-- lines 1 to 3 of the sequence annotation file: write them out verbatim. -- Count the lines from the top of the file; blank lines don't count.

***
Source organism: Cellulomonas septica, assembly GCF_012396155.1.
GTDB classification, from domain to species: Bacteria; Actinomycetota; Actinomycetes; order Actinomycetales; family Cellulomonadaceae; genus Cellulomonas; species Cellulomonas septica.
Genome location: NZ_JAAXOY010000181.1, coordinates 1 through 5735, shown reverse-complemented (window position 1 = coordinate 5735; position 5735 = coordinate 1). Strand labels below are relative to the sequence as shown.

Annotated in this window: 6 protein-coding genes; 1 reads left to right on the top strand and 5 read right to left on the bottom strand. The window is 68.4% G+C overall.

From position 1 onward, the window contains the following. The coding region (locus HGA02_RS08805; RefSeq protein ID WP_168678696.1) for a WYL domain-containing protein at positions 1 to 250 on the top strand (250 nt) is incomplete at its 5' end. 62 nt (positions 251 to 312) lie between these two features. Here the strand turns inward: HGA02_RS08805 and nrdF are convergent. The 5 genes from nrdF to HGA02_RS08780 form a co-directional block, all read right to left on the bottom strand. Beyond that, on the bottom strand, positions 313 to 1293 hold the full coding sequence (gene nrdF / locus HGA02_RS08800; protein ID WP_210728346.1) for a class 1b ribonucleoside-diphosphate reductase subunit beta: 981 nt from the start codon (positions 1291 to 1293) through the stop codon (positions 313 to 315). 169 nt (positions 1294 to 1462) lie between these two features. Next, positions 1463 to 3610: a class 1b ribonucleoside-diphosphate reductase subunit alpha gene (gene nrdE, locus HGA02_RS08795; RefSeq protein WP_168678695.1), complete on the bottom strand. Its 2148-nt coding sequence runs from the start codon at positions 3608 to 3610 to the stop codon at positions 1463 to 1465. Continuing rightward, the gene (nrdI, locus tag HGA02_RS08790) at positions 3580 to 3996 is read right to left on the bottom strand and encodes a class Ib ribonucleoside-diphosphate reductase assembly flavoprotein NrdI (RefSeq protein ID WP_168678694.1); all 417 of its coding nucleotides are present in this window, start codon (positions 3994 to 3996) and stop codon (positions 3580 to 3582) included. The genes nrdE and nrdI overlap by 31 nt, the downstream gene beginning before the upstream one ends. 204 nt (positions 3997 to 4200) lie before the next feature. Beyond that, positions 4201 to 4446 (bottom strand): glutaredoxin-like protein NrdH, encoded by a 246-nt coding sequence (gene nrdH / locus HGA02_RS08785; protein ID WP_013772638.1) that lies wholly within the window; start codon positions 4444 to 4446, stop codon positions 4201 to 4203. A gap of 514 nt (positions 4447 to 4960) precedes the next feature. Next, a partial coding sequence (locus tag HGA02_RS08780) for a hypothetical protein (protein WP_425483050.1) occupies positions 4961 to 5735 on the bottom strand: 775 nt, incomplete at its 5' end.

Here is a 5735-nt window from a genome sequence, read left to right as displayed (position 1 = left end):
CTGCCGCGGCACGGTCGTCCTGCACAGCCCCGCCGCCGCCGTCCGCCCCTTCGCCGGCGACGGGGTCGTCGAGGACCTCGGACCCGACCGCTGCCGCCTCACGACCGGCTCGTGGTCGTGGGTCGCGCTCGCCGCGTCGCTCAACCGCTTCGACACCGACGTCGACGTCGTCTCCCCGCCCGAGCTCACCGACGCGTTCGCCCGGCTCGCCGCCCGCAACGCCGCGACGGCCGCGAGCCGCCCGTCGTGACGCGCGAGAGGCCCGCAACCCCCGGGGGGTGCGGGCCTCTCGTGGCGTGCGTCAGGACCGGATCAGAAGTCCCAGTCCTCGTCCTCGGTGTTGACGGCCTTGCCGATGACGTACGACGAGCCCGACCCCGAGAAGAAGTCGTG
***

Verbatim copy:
Source organism: Cellulomonas septica, assembly GCF_012396155.1.
GTDB classification, from domain to species: Bacteria; Actinomycetota; Actinomycetes; order Actinomycetales; family Cellulomonadaceae; genus Cellulomonas; species Cellulomonas septica.
Genome location: NZ_JAAXOY010000181.1, coordinates 1 through 5735, shown reverse-complemented (window position 1 = coordinate 5735; position 5735 = coordinate 1). Strand labels below are relative to the sequence as shown.